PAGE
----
This post is a part of #JaatiNahiAdhikaar, a campaign by Youth Ki Awaaz with National Campaign on Dalit Human Rights & Safai Karamchari Andolan, to demand implementation of scholarships in higher education for SC/ST students, and to end the practice of manual scavenging. Click here to find out more.
This post is a part of JaatiNahiAdhikaar, a campaign by Youth Ki Awaaz with National Campaign on Dalit Human Rights & Safai Karamchari Andolan, to demand implementation of scholarships in higher education for SC/ST students, and to end the practice of manual scavenging. Click here to find out more.
Sudarshan Kasbe (TISS Alumni), Bhavna Lakhan (APU Alumni)
The eyes of humans are witness to many developments in the area of education such as increases in the educational institution, enrollment, scholarships, textbooks, uniforms, mid-day meals and so on but one can not escape the reality which makes us think about our own uniqueness. The thing which makes us humans different from other creatures is that we have the ability to think about good or bad, right or wrong, and are able to form and deliver our opinions on any subject.
Unfortunately, in a country like India, the uniqueness of an individual is acknowledged by the caste. Here, it can be seen that caste has become the only source of knowledge, respect and humane treatment. In such a case, one is able to enjoy human behaviour when they are born in the so-called upper caste. As a result of the same, necessary facilities like better food, shelter, clothing, and education are not enjoyed by those who belong from the so-called lower castes.
To understand the status of the lower castes, we need to look at our history. Ancient Indian scriptures divide Hindus into four varnas and four main categories which are further broken down into almost 3,000 castes and 25,000 sub-castes. The Dalits and Maha Dalits are at the bottom-most of this caste pyramid and they bear the brunt of all the castes above them. While caste-based discrimination has been made a punishable offence under our Constitution, it has taken new forms in rural and urban social relations where it is used to control and restrict mobility and choice.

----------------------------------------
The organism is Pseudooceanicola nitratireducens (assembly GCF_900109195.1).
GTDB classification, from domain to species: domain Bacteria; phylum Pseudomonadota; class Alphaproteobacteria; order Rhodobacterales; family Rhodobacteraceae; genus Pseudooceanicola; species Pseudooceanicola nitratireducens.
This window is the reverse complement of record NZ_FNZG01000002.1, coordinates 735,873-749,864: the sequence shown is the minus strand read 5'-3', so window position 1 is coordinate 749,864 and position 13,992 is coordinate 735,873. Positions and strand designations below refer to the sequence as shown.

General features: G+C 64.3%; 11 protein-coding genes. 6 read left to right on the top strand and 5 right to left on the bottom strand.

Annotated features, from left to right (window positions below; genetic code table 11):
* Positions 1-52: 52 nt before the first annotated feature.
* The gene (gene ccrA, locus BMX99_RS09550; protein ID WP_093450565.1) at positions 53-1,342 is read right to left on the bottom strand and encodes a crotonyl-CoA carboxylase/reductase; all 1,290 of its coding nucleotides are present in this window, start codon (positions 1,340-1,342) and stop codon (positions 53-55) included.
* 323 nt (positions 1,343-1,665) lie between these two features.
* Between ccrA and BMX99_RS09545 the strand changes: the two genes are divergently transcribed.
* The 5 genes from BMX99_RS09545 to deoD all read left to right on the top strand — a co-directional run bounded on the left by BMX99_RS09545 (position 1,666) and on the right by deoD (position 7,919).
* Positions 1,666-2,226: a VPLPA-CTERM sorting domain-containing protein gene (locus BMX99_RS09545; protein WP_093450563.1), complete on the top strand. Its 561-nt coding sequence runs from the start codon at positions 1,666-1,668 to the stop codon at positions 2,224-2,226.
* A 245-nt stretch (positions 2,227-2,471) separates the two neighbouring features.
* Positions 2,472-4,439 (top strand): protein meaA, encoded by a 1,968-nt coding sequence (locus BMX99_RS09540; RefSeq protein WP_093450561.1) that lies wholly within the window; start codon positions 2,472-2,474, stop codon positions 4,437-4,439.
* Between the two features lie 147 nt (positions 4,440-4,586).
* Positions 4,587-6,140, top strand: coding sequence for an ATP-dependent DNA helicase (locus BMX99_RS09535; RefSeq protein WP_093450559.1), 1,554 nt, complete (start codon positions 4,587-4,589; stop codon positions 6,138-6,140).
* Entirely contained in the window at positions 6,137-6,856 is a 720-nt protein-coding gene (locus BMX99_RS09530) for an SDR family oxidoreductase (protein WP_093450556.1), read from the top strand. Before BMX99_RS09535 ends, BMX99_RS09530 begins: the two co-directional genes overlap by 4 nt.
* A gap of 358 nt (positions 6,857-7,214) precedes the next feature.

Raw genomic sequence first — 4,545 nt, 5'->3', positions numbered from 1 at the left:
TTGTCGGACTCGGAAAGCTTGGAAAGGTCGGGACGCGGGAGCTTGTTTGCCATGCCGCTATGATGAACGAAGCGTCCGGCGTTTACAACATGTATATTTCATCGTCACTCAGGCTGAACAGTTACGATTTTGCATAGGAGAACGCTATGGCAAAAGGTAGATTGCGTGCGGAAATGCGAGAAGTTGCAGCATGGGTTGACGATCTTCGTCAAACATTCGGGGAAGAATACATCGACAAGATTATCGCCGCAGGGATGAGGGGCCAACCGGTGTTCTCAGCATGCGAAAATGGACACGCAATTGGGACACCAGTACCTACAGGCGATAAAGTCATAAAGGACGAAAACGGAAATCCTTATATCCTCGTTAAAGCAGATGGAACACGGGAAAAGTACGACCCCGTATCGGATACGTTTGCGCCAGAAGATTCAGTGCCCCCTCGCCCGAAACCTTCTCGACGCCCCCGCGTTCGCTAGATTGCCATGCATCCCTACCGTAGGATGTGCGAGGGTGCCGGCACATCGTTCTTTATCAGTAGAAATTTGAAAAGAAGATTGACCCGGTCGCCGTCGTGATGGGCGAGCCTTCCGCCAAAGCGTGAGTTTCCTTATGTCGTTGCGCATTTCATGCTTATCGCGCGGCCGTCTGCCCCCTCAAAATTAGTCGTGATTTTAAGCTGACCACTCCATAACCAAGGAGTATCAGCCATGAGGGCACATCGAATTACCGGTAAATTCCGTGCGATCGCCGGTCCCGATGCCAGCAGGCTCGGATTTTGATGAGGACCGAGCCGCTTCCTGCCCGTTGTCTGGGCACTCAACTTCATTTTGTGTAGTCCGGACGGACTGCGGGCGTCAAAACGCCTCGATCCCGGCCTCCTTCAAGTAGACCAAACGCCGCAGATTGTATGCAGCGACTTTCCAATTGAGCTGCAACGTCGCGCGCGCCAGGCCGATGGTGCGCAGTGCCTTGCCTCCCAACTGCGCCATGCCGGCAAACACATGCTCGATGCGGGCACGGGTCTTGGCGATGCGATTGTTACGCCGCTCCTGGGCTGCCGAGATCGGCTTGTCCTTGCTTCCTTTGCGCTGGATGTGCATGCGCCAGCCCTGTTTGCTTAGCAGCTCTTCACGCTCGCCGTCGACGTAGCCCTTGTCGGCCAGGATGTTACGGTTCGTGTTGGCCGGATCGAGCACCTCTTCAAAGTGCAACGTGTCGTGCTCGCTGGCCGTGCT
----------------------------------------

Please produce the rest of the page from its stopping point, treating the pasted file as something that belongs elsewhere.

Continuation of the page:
Even today, despite the massive development of the education sector, there is a huge population that finds itself unable to access the proper education. Some people who manage to reach elite institutions after a lot of struggles still continue to suffer from injustice at different levels.
In India, higher education is still a distant dream for a large section of society. Out of total students enrolled for higher education, Scheduled Caste (SC) students are accounted at 14.89%, whereas Schedule Tribe (ST) students accounted for only 5.53%. Dalit students constituted 11% of the undergraduate and post-graduate enrollment in the academic year 2018-19. They made up fewer than 10% of PhD students and 16% of M.Phil students. When it came to non-degree certification, Dalit students comprised about 14% of diploma-holders and 13% of certificate-holders.
With persistent underrepresentation in college or higher education institutions, students’ struggle gets intensified with each passing day of college due to the immense cultural power of an academic aristocracy rooted in India’s oldest caste structure.